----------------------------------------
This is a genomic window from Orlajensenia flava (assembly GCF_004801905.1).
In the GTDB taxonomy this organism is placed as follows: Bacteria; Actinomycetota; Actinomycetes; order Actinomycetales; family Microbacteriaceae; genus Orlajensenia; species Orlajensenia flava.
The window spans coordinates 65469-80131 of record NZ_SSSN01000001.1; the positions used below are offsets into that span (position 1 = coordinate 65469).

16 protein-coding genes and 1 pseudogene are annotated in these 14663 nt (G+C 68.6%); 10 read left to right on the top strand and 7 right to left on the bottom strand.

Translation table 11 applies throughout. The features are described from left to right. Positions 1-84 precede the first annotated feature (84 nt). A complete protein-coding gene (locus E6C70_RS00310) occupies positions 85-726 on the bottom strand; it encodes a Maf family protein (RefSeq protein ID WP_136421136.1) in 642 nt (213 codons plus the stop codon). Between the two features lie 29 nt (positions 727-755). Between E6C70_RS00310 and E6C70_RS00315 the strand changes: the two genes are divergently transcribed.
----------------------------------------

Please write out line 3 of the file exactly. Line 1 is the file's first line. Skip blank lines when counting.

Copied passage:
The window spans coordinates 65469-80131 of record NZ_SSSN01000001.1; the positions used below are offsets into that span (position 1 = coordinate 65469).